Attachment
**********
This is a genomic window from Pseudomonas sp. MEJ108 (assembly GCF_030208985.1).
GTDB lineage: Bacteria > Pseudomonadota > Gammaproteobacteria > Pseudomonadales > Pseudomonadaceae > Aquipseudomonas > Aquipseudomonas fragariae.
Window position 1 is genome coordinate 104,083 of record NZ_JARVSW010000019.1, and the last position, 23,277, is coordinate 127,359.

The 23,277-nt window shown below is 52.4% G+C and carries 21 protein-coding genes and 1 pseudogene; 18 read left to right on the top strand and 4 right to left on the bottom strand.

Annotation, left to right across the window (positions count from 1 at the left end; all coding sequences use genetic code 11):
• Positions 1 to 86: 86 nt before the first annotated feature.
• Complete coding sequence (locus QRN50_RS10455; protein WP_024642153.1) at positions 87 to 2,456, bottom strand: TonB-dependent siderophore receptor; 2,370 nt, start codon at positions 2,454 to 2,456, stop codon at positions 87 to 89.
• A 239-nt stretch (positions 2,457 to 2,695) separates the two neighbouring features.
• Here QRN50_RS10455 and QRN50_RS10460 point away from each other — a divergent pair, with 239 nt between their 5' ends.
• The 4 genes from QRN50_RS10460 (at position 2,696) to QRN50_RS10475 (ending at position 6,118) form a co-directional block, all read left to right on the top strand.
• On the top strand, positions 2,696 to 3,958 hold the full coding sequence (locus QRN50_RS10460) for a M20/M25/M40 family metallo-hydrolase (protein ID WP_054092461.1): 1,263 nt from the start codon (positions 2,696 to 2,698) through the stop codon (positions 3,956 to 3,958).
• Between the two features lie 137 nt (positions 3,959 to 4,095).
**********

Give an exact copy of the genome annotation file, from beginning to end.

This is a genomic window from Pseudomonas sp. MEJ108 (assembly GCF_030208985.1).
GTDB lineage: Bacteria > Pseudomonadota > Gammaproteobacteria > Pseudomonadales > Pseudomonadaceae > Aquipseudomonas > Aquipseudomonas fragariae.
Window position 1 is genome coordinate 104,083 of record NZ_JARVSW010000019.1, and the last position, 23,277, is coordinate 127,359.

The 23,277-nt window shown below is 52.4% G+C and carries 21 protein-coding genes and 1 pseudogene; 18 read left to right on the top strand and 4 right to left on the bottom strand.

Annotation, left to right across the window (positions count from 1 at the left end; all coding sequences use genetic code 11):
• Positions 1 to 86: 86 nt before the first annotated feature.
• Complete coding sequence (locus QRN50_RS10455; protein WP_024642153.1) at positions 87 to 2,456, bottom strand: TonB-dependent siderophore receptor; 2,370 nt, start codon at positions 2,454 to 2,456, stop codon at positions 87 to 89.
• A 239-nt stretch (positions 2,457 to 2,695) separates the two neighbouring features.
• Here QRN50_RS10455 and QRN50_RS10460 point away from each other — a divergent pair, with 239 nt between their 5' ends.
• The 4 genes from QRN50_RS10460 (at position 2,696) to QRN50_RS10475 (ending at position 6,118) form a co-directional block, all read left to right on the top strand.
• On the top strand, positions 2,696 to 3,958 hold the full coding sequence (locus QRN50_RS10460) for a M20/M25/M40 family metallo-hydrolase (protein ID WP_054092461.1): 1,263 nt from the start codon (positions 2,696 to 2,698) through the stop codon (positions 3,956 to 3,958).
• Between the two features lie 137 nt (positions 3,959 to 4,095).